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Ducker research: Autos lost 153.9 lbs of mild steel since 2013, traded up to tougher grades

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New Ducker Worldwide research for the steel industry shows how automakers have since 2013 ditched more than 153.9 pounds of mild steel for lighter, likely tougher materials.

The average vehicle cut loose another 110.3 pounds of flat-rolled mild steel between 2013 and 2010, according to the executive summary of the research reported Monday by the Steel Market Development Institute. The tallies examined “body structures, closures, door beams, bumper beams, suspensions, sub-frames and wheels.”

Some of this mild steel was replaced by the rival metal aluminum and other substances. But a large amount appears to have been exchanged for advanced high strength or dual-phase steels, which start around 500 megapascals, and ultra-high-strength steels of 780 MPa or more.

These steels often carry repair restrictions not found on mild steels because of the lighter, stronger grades’ metallurgy and role in crash energy management.

Take to heart the message from I-CAR industry technical relations director Jason Bartanen, who explained in 2017 why the organization’s “kink versus bend” rule was largely obsolete: “We don’t work on mild steel vehicles anymore.”

Heat exposure and even cold straightening can alter the properties of the more complex steels.

The 110.3 pounds of mild steel lost on the average American light vehicle between 2010 and 2013 gave way to 63.2 pounds more bake-hard and high-strength steel (a mix which kicks in around 210 MPa), 15.7 pounds more advanced high-strength steel, and 16.1 pounds more ultra-high-strength steel.

Between 2013 and 2018, OEMs were cutting the more basic of the higher-strength steels as well, according to the Ducker research. High-strength steel content fell by 36 pounds, and automakers cut 70 pounds of bake-hard steel.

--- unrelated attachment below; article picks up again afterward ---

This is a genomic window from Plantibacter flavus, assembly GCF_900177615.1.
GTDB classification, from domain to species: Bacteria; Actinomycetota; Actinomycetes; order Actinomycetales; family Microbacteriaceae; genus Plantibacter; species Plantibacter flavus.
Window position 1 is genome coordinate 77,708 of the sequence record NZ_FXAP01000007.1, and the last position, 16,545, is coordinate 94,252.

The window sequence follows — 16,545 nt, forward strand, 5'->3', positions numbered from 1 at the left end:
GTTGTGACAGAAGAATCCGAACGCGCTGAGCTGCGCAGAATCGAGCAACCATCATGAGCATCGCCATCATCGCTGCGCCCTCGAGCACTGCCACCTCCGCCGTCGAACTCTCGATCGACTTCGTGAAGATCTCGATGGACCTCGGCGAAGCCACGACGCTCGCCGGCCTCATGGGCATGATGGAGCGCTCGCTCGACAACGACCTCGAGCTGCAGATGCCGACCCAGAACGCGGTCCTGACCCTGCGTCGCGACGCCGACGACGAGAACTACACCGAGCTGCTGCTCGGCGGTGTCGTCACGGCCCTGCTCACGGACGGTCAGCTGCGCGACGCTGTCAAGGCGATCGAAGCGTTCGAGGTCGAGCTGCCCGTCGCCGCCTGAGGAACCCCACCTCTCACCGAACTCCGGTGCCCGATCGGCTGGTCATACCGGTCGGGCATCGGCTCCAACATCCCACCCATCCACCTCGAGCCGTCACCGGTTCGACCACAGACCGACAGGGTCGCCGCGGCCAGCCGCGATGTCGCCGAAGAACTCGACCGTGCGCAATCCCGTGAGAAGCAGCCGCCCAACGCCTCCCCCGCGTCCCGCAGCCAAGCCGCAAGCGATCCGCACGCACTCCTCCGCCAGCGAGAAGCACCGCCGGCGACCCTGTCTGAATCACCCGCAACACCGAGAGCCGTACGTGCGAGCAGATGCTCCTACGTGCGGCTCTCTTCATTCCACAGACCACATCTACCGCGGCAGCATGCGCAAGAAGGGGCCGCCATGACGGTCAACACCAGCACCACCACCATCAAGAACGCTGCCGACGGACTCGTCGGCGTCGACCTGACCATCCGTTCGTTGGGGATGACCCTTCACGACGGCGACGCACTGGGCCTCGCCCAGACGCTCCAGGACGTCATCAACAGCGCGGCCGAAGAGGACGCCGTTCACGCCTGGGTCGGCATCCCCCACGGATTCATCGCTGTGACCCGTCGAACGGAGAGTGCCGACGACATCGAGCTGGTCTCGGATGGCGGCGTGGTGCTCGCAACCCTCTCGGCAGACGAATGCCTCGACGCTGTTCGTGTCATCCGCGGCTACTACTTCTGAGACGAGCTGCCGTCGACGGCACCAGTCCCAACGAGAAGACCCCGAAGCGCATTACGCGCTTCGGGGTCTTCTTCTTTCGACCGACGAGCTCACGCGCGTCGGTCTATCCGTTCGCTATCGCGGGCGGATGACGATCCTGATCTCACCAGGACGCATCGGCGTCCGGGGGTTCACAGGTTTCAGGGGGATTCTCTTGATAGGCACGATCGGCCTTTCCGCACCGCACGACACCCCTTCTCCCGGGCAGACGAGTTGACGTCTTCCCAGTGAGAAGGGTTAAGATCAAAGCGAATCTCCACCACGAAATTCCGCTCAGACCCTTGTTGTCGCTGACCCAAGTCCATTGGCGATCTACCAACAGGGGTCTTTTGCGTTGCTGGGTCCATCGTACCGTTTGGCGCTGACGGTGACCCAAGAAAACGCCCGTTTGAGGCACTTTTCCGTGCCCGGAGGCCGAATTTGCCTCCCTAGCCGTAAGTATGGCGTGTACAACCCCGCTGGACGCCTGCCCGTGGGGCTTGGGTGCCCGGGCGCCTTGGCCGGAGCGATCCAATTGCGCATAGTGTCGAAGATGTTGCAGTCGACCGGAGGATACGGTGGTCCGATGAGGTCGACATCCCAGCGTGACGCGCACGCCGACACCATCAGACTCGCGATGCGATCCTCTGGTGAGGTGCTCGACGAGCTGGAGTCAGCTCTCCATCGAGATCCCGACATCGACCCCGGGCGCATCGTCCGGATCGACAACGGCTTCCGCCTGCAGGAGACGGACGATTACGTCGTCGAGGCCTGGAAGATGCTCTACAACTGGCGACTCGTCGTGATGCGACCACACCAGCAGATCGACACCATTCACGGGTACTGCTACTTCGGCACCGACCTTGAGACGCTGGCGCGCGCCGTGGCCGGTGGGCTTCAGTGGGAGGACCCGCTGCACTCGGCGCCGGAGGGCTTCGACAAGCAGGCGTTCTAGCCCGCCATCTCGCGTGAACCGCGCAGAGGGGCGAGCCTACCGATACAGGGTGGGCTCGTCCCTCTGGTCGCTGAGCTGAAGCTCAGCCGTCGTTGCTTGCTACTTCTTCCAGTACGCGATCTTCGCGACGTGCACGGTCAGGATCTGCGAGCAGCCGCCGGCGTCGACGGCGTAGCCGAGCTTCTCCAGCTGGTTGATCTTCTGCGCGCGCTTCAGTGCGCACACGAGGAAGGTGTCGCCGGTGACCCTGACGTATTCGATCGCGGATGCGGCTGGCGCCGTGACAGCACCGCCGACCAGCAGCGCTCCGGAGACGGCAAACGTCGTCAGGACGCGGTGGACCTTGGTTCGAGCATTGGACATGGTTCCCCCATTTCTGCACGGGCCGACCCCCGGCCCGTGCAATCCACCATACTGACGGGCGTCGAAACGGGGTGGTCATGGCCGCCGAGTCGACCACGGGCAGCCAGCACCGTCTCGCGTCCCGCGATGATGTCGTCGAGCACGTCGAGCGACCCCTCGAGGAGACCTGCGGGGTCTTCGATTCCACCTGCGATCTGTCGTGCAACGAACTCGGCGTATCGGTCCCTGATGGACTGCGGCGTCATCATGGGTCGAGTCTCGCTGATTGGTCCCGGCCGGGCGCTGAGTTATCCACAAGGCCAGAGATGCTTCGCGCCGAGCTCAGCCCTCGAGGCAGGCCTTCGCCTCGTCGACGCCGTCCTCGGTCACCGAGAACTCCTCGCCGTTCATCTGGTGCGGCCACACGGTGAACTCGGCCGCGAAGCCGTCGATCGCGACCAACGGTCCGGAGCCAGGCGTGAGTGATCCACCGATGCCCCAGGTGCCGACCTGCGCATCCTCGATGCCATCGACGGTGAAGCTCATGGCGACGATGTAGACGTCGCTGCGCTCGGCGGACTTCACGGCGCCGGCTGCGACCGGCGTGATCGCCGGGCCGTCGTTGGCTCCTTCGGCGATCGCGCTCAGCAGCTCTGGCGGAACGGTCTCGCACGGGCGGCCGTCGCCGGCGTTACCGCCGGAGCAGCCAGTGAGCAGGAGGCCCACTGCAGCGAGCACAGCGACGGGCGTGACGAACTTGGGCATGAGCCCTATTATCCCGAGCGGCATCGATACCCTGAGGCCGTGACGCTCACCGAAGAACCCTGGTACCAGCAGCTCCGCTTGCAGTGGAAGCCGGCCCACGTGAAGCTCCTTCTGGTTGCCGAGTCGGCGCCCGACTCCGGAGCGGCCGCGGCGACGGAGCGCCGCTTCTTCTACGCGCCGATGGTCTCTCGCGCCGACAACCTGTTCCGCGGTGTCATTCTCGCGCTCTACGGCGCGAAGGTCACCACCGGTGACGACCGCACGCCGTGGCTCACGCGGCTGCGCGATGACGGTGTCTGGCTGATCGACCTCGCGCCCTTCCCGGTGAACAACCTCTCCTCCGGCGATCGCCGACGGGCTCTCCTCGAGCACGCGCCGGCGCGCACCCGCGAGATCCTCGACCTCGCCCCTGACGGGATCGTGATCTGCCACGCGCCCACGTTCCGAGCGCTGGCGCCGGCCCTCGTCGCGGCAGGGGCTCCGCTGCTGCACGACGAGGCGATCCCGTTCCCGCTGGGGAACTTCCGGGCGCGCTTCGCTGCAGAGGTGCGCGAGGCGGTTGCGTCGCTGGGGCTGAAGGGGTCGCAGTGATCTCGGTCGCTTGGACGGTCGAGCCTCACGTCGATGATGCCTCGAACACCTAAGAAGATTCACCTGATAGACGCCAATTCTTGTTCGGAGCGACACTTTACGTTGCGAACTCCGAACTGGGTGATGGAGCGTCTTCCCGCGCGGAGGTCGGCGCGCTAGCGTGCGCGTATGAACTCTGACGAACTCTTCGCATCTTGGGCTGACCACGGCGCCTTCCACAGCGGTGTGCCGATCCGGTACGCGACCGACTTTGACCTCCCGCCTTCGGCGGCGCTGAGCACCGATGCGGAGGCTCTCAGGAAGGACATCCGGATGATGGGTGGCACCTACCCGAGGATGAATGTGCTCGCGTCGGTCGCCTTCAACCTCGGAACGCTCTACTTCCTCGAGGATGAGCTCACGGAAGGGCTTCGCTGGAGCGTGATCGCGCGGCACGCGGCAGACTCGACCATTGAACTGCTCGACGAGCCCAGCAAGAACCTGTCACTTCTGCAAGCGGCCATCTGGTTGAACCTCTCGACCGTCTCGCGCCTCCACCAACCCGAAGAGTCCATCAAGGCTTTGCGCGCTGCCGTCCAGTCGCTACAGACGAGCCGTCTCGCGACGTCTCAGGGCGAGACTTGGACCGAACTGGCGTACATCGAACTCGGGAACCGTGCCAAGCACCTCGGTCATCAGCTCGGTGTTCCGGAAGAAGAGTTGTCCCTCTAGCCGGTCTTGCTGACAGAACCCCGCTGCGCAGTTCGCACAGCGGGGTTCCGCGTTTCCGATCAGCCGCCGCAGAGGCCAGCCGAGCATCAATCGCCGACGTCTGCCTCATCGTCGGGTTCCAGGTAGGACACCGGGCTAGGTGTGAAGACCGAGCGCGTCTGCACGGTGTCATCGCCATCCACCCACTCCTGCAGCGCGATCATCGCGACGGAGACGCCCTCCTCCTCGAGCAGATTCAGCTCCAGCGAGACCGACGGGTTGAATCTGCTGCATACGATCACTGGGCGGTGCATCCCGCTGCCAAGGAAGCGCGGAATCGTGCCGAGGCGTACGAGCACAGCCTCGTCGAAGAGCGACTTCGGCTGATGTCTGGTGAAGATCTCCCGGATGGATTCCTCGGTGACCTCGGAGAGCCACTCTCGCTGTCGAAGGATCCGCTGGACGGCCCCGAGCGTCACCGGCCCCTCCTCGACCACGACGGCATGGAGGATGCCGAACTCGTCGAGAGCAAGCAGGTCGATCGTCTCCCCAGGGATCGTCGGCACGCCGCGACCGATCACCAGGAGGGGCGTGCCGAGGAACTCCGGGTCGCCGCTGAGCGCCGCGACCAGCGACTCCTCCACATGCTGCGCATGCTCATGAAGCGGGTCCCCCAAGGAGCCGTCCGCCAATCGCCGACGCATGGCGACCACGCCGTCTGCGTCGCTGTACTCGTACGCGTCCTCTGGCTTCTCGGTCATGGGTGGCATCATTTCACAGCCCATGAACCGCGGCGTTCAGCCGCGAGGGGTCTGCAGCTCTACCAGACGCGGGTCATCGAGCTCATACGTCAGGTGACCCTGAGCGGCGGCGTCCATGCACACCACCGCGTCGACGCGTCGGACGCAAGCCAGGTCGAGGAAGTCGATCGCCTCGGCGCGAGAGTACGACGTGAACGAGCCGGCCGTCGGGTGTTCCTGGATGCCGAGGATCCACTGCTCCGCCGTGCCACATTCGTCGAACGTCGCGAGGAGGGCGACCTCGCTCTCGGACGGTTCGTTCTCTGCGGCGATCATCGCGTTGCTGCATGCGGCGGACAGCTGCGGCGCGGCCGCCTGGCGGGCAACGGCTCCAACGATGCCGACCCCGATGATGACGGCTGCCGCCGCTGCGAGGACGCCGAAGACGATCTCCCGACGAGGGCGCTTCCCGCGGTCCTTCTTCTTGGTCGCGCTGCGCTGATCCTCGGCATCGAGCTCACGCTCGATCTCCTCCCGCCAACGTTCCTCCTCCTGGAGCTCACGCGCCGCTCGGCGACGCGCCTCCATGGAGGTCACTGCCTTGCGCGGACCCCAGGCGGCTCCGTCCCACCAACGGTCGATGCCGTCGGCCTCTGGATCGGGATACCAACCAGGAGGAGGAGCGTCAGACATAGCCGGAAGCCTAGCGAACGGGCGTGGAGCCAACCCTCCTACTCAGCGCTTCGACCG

However, advanced high-strength steel content rose by 70 pounds, and OEMs added another 19.9 pounds of ultra-high-strength steel.

It’s not a pound-per-pound exchange. The point of upgrading one’s steel is to create a version of the part that can get the job done with less weight.

Both sets of data should matter for collision repairers and insurers. The average repairable vehicle is between 5.09 and 6.79 years, based on CCC and Mitchell’s respective data. (The average total loss was 9.73 years old once Hurricane Harvey data is thrown out, according to CCC.)

That means body shops are in or passing into the point where lower-strength steels really start to fall by the wayside. That indicates repair procedure adherence and execution become even more important than they already are, and shops and carriers might expect their repair/replace ratio to move more into the replace camp.

Ducker determined that the amount of advanced and ultra high strength steel combined rose 120 pounds between 2012 and 2018 for an average of 20 pounds per year.

“As OEMs continue to monitor EPA goals and consumer preferences, vehicle launch dates and the expected increase of new vehicles in 2019, translate to further AHSS/UHSS growth in 2019 and beyond,” an executive summary states.